OMEGA: Hands-On with the Speedmaster Moonwatch 321 Platinum
With the Speedmaster Moonwatch 321 Platinum, OMEGA reinvented its watchmaking core philosophy, subtly, surprisingly, and full of delights for the aficionado
A new Speedmaster is as exciting as the newest VW Golf car – normally. In 2019 however the manufacture did something which few expected (in this consequential way), they presented a re-creation of the legendary Cal. 321 column wheel chronograph movement housed in a platinum Speedmaster case. What looked a bit weird is actually a collector’s delight which feels right to so many senses … the OMEGA Speedmaster Moonwatch 321 Platinum.
It was widely expected that OMEGA one day would either launch a classical columnwheel chronograph movement for its Speedmaster collection, upgrade the Cal. 1861, the last non-Master Chronometer certified movement in OMEGA’s stable, or do both. They did the latter, as we now have the Cal. 3861 as well as the Cal. 321, a re-creation of the original Speedmaster movement that saw its origins in the high-grade Cal. 27 CHRO C12 from Lemania.
A re-creation for the aficionado – down to the core!
And what a revival that was! OMEGA went to greater length than needed, they consulted the original technical files from Lemania and also x-rayed one original watch, specifically the last watch ever worn on the moon, by astronaut Gene Cernan, during the Apollo 17 mission in 1972.
(Gene Cernan on his moon rover during the Apollo 17 mission, wearing his Speedmaster)
There were a number of exceptional challenges in recreating this movement. What few appreciate is that materials and technologies evolved over time, and this is where the issues start: Any movement is, if I am allowed to oversimplify matters, a child of its time – which means that construction, design, production technologies and materials reflect their respective state of the art. So, for any vintage movement such as the Cal. 27 CHRO C12 to be reborn it is not appropriate to simply carbon-copy the old construction: tolerances can be set much stricter today thanks to advanced materials, machinery and tools, production techniques (or skills) might have vanished over time, materials banned on safety grounds, expectations set at different levels, to name just a few impediments to taking the short cut.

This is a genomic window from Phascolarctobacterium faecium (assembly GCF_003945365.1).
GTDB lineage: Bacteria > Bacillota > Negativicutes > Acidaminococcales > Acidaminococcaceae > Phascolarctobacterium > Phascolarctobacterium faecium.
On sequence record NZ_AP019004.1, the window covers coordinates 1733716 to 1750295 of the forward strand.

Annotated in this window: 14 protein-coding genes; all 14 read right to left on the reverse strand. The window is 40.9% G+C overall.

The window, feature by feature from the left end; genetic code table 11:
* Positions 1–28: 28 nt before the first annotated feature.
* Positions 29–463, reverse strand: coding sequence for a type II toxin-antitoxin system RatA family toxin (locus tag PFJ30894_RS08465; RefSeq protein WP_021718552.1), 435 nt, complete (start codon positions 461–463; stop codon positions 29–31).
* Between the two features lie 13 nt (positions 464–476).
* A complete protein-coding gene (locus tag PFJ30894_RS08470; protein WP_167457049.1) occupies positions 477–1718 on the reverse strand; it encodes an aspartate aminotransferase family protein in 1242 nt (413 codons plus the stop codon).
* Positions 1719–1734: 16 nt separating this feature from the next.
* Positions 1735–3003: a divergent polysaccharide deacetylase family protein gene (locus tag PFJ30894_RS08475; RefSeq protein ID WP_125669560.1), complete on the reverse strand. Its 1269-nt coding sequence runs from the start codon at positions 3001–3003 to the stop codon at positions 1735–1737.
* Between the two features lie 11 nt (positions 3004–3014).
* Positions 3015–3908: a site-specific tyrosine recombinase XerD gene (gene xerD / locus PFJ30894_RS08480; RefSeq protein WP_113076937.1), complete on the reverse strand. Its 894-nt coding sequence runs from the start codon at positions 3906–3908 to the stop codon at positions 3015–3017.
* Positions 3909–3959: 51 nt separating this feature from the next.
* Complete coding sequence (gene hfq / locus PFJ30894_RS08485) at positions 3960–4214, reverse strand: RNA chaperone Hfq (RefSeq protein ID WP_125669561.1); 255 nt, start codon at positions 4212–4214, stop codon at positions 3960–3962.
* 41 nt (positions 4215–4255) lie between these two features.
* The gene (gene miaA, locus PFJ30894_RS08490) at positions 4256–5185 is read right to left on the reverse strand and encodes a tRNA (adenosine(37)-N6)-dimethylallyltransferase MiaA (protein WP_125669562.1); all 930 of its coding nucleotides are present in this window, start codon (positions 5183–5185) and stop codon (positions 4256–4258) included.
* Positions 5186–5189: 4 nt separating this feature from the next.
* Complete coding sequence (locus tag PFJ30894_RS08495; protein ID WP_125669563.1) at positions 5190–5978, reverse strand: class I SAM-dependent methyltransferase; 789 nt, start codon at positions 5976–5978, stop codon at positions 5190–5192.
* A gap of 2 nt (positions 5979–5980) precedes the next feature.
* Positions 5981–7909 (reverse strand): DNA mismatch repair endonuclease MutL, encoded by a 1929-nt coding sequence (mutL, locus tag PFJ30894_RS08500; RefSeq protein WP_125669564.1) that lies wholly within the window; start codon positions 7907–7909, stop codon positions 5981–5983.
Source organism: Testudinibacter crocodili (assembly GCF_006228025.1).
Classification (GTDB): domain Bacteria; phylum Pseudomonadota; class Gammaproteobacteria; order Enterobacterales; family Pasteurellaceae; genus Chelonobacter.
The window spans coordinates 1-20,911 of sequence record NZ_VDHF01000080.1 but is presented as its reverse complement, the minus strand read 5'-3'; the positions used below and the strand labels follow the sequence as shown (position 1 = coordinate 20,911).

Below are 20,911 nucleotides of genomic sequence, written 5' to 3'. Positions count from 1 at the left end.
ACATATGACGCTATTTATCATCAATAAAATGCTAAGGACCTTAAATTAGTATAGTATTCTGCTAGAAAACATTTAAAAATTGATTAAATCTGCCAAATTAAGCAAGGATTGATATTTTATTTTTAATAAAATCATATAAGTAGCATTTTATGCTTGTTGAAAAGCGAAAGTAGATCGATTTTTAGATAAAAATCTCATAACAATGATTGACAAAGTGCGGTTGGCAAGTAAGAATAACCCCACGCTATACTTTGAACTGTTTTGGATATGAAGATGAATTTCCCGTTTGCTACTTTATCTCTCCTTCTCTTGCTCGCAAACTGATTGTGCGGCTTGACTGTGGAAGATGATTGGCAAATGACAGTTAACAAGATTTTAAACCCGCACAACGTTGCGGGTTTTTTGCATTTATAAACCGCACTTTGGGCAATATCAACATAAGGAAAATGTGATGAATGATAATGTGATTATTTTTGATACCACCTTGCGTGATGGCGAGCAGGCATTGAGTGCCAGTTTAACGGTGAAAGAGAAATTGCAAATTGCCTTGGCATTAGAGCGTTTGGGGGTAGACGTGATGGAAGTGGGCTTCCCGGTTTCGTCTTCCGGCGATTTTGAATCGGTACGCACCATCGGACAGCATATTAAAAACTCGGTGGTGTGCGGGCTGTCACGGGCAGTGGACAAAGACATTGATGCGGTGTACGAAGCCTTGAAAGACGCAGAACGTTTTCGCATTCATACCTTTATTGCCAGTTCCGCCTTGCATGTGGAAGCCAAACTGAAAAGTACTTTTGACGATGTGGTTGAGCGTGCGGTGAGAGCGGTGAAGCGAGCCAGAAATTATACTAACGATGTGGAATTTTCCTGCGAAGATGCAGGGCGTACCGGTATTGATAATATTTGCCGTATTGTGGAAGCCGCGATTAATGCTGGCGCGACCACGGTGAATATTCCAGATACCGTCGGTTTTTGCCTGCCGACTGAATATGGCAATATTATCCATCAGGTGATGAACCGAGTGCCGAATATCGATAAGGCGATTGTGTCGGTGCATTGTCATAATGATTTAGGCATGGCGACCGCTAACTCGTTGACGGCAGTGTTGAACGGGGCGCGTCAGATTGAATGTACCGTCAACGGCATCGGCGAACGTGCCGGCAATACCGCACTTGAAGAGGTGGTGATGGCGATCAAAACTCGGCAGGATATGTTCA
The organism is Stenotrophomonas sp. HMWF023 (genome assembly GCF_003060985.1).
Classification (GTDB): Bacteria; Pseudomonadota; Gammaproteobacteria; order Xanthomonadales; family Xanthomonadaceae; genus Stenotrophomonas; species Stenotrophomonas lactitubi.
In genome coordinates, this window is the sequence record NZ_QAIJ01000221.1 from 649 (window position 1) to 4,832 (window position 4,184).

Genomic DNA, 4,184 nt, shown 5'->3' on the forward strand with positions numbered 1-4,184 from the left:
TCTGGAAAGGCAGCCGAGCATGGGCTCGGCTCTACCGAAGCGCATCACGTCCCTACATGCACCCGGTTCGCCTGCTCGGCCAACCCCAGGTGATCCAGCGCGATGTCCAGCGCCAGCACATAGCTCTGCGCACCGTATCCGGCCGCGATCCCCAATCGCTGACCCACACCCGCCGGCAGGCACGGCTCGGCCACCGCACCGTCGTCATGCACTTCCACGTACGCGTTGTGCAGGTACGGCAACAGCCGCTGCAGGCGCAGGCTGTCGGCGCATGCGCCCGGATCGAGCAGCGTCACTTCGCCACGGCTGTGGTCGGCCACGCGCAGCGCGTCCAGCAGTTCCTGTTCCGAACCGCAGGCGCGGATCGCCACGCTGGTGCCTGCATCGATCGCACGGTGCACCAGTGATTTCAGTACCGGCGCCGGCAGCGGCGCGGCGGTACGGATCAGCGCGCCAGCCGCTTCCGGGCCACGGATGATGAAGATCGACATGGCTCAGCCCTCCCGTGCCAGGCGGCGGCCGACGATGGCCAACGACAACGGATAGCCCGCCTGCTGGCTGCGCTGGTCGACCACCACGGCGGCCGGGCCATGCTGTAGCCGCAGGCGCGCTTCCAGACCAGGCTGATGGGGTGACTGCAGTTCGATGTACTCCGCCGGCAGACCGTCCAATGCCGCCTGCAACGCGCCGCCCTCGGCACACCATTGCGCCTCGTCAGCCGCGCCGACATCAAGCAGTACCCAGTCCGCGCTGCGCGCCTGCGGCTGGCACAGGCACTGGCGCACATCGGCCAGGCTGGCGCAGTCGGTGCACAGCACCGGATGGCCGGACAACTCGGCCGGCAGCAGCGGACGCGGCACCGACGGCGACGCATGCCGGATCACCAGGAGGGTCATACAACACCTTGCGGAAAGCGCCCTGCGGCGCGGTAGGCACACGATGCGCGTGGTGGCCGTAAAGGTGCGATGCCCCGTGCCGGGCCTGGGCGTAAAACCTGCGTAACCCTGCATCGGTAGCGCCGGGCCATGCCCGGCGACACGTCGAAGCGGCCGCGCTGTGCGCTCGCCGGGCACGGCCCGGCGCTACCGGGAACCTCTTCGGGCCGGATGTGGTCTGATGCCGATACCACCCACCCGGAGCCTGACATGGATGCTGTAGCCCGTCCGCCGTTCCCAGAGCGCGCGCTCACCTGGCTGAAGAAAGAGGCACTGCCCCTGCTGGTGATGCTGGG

(Prototype of the recreated OMEGA Cal. 321)
So, to re-create a vintage movement is perhaps a much more involved matter than to construct a new movement from scratch: you want the vintage vibe in aesthetics and layout, but modern reliability and performance, and probably the easy of assembly and regulation as well. This led, for example, to a classical but contemporary Swiss lever escapement and a bridge coating with OMEGA’s own Sedna gold instead of copper, while at other places original material could be retained, such as the bridge carrying the intermediate chronograph wheel which still today is made of German Silver.
The thoroughness with which OMEGA conducted the project is not confined to the construction aspects alone – it also reflects in the production: The Cal. 321 driven watches are made in a newly created dedicated workshop where one watchmaker assembles and regulates a watch from the beginning to the end – quite a contrast to the otherwise really industrialised ‘assembly line’ style of OMEGA’s normal watch production.
As a result, the movement looks like freshly out of a time machine: traditional in layout and construction (lateral clutch, screwed balance, regulator), with the apparently very same high quality functional yet decent aesthetic finishing (a sight of delight for the author). And isn’t this a real column wheel?
In the prototype I had the pleasure to handle it was not too perfect: If you look closely, you’ll perhaps notice the slight discrepancy between the finishing of the chronograph bridge (hand-anglage) and of the main plate (machine cut anglage) – I suspect this is a prototype lapsus only – I cannot seriously imagine OMEGA would leave such an obvious inconsistency in “serial” production.
What strikes me further is that OMEGA did not opt for its advanced co-axial escapement originally developed by George Daniels – this is reserved for all the normal Speedmasters including the new Cal. 3861 driven ones – with the sole exception being those with the most basic (Cal. 1861) and with the most elaborate (Cal. 321) movement – this is a curious line-up to say the least, and I guess a transitory situation as far as the 1861 is concerned.